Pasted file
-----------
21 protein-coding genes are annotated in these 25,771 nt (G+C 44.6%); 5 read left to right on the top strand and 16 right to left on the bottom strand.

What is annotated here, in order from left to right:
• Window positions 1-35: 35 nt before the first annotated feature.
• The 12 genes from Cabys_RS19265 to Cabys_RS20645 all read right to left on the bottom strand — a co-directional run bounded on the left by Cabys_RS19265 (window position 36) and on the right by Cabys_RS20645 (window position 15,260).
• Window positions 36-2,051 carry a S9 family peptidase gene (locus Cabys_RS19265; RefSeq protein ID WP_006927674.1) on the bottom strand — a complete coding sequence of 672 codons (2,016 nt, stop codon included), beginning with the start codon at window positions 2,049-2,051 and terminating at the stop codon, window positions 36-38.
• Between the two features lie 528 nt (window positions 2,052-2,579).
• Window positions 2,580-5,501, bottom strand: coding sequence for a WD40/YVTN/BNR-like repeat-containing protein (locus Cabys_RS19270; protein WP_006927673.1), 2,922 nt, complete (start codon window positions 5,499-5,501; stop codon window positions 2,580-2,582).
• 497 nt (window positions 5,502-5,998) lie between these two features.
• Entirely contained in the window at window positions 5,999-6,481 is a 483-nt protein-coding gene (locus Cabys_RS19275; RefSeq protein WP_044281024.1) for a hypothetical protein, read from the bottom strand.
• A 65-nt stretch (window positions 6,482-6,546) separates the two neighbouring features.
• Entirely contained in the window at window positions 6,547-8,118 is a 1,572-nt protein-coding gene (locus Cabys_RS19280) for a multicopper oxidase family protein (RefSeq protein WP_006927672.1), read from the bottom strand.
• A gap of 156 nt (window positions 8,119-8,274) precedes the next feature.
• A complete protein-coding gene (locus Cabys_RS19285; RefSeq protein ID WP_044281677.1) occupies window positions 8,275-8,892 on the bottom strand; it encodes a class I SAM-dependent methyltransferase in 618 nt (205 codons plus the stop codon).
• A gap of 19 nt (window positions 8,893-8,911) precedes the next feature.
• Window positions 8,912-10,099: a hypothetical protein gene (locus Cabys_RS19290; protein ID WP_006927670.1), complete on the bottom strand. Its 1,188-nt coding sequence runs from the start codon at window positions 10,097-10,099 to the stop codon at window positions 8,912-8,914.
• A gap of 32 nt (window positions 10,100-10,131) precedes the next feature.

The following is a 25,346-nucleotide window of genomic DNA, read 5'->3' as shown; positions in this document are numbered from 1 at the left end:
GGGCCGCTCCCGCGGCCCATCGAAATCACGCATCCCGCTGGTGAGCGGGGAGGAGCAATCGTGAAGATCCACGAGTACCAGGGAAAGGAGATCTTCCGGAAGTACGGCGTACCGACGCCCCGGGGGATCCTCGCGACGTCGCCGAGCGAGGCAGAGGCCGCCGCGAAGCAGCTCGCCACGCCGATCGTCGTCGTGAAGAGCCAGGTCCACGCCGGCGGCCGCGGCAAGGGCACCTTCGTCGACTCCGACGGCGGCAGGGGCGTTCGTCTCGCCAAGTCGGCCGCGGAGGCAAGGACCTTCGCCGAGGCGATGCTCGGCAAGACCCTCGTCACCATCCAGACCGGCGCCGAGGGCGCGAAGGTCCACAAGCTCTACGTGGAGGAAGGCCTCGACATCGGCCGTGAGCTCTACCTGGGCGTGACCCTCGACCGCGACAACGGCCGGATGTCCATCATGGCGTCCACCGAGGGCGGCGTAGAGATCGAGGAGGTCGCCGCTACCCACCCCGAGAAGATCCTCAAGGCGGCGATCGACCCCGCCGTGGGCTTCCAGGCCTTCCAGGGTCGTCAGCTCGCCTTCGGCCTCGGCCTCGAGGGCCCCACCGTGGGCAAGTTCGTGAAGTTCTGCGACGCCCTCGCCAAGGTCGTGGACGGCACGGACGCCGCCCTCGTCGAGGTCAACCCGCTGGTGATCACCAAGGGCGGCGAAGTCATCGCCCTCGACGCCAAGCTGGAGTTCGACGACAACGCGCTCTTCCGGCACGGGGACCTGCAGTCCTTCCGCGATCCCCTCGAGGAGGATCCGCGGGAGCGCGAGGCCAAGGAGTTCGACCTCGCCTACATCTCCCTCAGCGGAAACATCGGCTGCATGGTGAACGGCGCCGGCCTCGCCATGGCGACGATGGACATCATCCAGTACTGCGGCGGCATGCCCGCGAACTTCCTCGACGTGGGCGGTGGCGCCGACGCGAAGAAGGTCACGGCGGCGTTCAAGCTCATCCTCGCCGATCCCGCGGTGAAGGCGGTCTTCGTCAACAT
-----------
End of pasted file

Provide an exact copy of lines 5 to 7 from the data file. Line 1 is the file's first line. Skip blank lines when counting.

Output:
• Window positions 36-2,051 carry a S9 family peptidase gene (locus Cabys_RS19265; RefSeq protein ID WP_006927674.1) on the bottom strand — a complete coding sequence of 672 codons (2,016 nt, stop codon included), beginning with the start codon at window positions 2,049-2,051 and terminating at the stop codon, window positions 36-38.
• Between the two features lie 528 nt (window positions 2,052-2,579).
• Window positions 2,580-5,501, bottom strand: coding sequence for a WD40/YVTN/BNR-like repeat-containing protein (locus Cabys_RS19270; protein WP_006927673.1), 2,922 nt, complete (start codon window positions 5,499-5,501; stop codon window positions 2,580-2,582).